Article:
Dewey Hobson Burden's Belgian Horses
Photo courtesy of CynthiaMH4, Ancestry.com

Sespe Violette's sister was Sespe Suzette 30726, also owned by Dewey.  They were both used in his 8 horse hitch which was shown in at least 7 fairs and was in the ring 52 times, winning 37 firsts, 11 seconds and 4 thirds.  They appeared at the Santa Barbara Fair and Horse Show, Santa Barbara County Fair, San Joaquin County Fair and Fresno County Fair, among others.






Side note - Dewey also owned the team of four high stepping Hackneys which transported the judges to and from their posts and around the track before the first race and between the others in a tooling English Brake at Santa Anita track in the 1940s and leased them during the winter season to the Los Angeles Turf Club.  Jimmie Booth, an actor who appeared in The Rifleman series, at some time drove the team of four Belgians and the fancy carriage pulled by the team of four high stepping Hackneys at the track. The veteran leather worker in Pomona, Z. C. Ellis,  made the harness work for the Belgians, Hackneys, and association horses at Santa Anita. The Scotch housings worn by the big work horses owned by Dewey Burden and managed by Harry Ogden are Ellis' handiwork.  
Dewey Hobson Burden driving his Hackney Ponies


Photo courtesy of CynthiaMH Ancestry.com

The Hackney pony Brookside Stella, her name known to Hagen-Renaker collectors but unknown if she was, indeed, the horse Maureen actually sketched, was owned by Mrs. J. A. Smith of North Hollywood in 1955, a noted Hackney breeder.  Perhaps she had also been owned by Dewey and used at the race track around 1953 when Maureen was there drawing the racehorses and Belgians?  

I have transcribed this beautifully written newspaper article about Dewey's hackneys which was published March 8, 1946 in the Burlington Daily Times News, as well as several other papers across the country.  Because the draft horses at the track were very well known I was tickled to find any information on the hackney ponies.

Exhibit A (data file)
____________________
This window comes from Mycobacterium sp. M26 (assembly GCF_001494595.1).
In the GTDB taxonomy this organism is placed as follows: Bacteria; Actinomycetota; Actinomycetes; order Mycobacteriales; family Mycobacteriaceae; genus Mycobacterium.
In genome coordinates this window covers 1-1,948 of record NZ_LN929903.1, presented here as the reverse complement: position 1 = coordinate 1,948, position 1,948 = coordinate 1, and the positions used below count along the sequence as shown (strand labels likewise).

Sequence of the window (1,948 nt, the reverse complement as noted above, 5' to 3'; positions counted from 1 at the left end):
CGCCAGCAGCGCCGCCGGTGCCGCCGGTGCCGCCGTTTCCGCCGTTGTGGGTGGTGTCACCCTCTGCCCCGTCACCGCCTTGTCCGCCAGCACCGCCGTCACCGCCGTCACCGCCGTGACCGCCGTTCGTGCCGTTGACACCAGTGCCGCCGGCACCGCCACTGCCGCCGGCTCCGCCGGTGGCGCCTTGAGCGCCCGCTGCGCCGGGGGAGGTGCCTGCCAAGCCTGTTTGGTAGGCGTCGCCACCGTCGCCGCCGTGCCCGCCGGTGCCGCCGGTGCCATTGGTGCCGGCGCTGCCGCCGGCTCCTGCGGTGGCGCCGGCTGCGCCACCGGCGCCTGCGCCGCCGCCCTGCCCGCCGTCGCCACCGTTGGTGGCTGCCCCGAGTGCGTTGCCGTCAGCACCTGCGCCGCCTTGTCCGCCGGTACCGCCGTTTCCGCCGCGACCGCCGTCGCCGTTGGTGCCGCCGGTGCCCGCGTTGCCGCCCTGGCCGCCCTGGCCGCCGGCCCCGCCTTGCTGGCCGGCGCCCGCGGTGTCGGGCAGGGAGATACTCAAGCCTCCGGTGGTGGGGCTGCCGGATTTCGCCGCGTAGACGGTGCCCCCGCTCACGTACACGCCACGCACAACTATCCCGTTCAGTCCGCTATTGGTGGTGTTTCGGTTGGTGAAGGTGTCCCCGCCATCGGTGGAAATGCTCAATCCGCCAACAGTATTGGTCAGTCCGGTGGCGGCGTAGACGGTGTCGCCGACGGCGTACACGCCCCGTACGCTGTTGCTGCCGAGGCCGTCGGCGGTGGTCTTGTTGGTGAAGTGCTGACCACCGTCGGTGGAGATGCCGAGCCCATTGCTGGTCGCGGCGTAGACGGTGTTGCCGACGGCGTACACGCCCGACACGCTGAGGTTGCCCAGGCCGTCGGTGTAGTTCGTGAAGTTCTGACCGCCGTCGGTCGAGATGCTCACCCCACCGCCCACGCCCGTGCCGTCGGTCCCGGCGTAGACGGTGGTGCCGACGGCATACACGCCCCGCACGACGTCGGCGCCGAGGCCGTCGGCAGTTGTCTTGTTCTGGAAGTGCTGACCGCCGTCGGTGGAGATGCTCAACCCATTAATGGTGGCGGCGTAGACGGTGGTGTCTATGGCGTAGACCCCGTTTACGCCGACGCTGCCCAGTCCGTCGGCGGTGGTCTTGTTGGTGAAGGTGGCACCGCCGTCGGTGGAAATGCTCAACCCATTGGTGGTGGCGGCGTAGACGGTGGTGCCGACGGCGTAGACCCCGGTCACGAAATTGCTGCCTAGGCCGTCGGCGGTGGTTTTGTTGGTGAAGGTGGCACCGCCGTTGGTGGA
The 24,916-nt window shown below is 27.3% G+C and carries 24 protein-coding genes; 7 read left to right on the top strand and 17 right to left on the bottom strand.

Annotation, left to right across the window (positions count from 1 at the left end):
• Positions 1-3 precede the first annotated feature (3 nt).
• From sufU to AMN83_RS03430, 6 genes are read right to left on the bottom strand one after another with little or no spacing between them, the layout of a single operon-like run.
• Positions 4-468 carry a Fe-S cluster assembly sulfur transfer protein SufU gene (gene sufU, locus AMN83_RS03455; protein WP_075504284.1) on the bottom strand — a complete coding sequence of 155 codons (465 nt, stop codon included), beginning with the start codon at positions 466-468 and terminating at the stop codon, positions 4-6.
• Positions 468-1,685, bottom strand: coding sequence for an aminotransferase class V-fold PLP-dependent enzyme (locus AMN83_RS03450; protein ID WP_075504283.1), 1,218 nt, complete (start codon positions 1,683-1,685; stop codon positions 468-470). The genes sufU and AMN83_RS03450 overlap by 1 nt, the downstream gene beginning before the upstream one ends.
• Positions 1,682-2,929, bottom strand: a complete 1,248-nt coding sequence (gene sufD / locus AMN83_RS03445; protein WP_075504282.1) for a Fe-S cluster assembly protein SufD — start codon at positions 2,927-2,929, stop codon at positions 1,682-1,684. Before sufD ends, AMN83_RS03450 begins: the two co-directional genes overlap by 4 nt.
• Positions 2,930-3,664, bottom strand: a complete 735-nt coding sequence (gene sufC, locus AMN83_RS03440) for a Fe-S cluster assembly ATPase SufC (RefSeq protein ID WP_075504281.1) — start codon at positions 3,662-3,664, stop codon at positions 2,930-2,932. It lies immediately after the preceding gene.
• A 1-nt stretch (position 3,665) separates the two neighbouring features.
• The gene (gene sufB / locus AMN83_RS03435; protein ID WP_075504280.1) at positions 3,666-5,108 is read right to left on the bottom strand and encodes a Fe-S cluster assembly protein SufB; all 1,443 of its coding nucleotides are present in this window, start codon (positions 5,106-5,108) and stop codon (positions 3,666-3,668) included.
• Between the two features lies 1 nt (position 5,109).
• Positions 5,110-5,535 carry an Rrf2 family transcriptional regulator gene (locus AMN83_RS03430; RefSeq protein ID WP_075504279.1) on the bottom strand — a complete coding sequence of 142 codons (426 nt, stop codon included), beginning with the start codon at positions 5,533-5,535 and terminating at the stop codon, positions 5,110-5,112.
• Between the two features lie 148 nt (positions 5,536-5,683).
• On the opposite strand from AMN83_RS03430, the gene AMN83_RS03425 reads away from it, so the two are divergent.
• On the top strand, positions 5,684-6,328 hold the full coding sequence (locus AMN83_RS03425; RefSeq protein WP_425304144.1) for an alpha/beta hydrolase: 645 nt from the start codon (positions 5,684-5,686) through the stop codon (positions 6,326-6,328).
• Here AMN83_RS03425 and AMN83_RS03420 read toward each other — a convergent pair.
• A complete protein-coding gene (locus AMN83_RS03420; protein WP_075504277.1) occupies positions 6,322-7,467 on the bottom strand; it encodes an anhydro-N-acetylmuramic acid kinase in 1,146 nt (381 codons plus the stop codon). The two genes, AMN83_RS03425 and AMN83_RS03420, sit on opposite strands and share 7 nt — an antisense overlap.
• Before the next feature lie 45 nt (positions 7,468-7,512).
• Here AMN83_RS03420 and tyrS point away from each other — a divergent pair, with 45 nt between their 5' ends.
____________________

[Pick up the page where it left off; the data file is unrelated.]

~~~
Hackneys Tooling English Brake Add Romantic Touch 
to Racing at Picturesque Santa Anita 
in Shadows of Sierra Madres

by Ned Brown, NEA Staff Correspondent - Arcadia, Calif., March 16 - (NEA)

     This is a beautiful spot, all right, this Santa Anita park in the purple shadow of the majestic Sierra Madres.  And it's overrun with beautiful thoroughbreds, representing the bluest blooded equines in America.  Although these gorgeous animals strive for the richest stakes ever the broad track in this poetically named town, they are not the only attraction for the visitor.  The magnificently landscaped walks, picturesque gardens comprising more than 3,000,000 brilliantly colored plants form a spectacle to delight the eye.  

     But the elite racers are not the only oat-burners here.  There's another horse department that is seldom, if ever, visited by the turf fan, majority of whom find more hectic interest in the mechanical adjuncts of the track - the paramutuel machines.  

     The hackney pony department is a neat, roomy barn presided over by Dewey H. Burden, of Compton, who leases his hackneys for the winter season to the Los Angeles Turf club.
      
        Every racing afternoon these hackneys jauntily tool an English brake around the track before the first race and between the others.  Harness brass-work shining in the sunlight, the compact ponies' coats glistening, their dainty high-stepping feet moving rhythmically, the coachman in his spotless livery and gray topper, red wheels spinning, this four-in-hand turnout cuts a dash and charm reminiscent of bygone, romantic days.

     They might be bowling along through an old English countryside, and bring up visions of a roadside tavern and a spot of ale.  Actually they are used in carrying the judges around the track to their various patrol stands, and a very snappy and efficient job they make of it.

     Both the four-in-hand which pulls the brake and the pair that draws the smaller hunting cart, average some 15 miles per afternoon, and they do it at a spanking trot, never once getting out of step. 

     There are nine hackney ponies stabled at the track and they are in charge of Harry Ogden, a "whip" of note, who handles the ribbons and supervises the care of equipment and the horses.  Harry, a slender, dappr chappie with dignified mien and gray hair, well remembers the old days when he used to take four-in-hand road coaches from Los Angeles out to Baldwin's hotel in Arcadia for dinner and drive back to the city through the moonlight, so he's no green hand at tooling a team.
  
     "There's a lot of work goes into that daily show we put on," Ogden will tell you.  "We start getting ready every morning at five and are not hooked up and ready to go till noon.  All the harness has to be cleaned and polished, wagons washed, horses' manes and tails braided with colored yarn - a tough job in itself.  When we get through the braiding, we put roses in it.  The ponies have to be specially shod so as to coordinate their action.  That's how you get that rhythmic high-stepping.  They're born high-steppers and are all show stock, have won prizes up and down the Pacific coast."
   
     Then Harry Ogden let us in on a secret.  On Saturday, March 16, when the meeting closes with the $50,000 San Juan Capistrano Handicap featured, he's going to drive six hackneys to the brake, something rarely seen.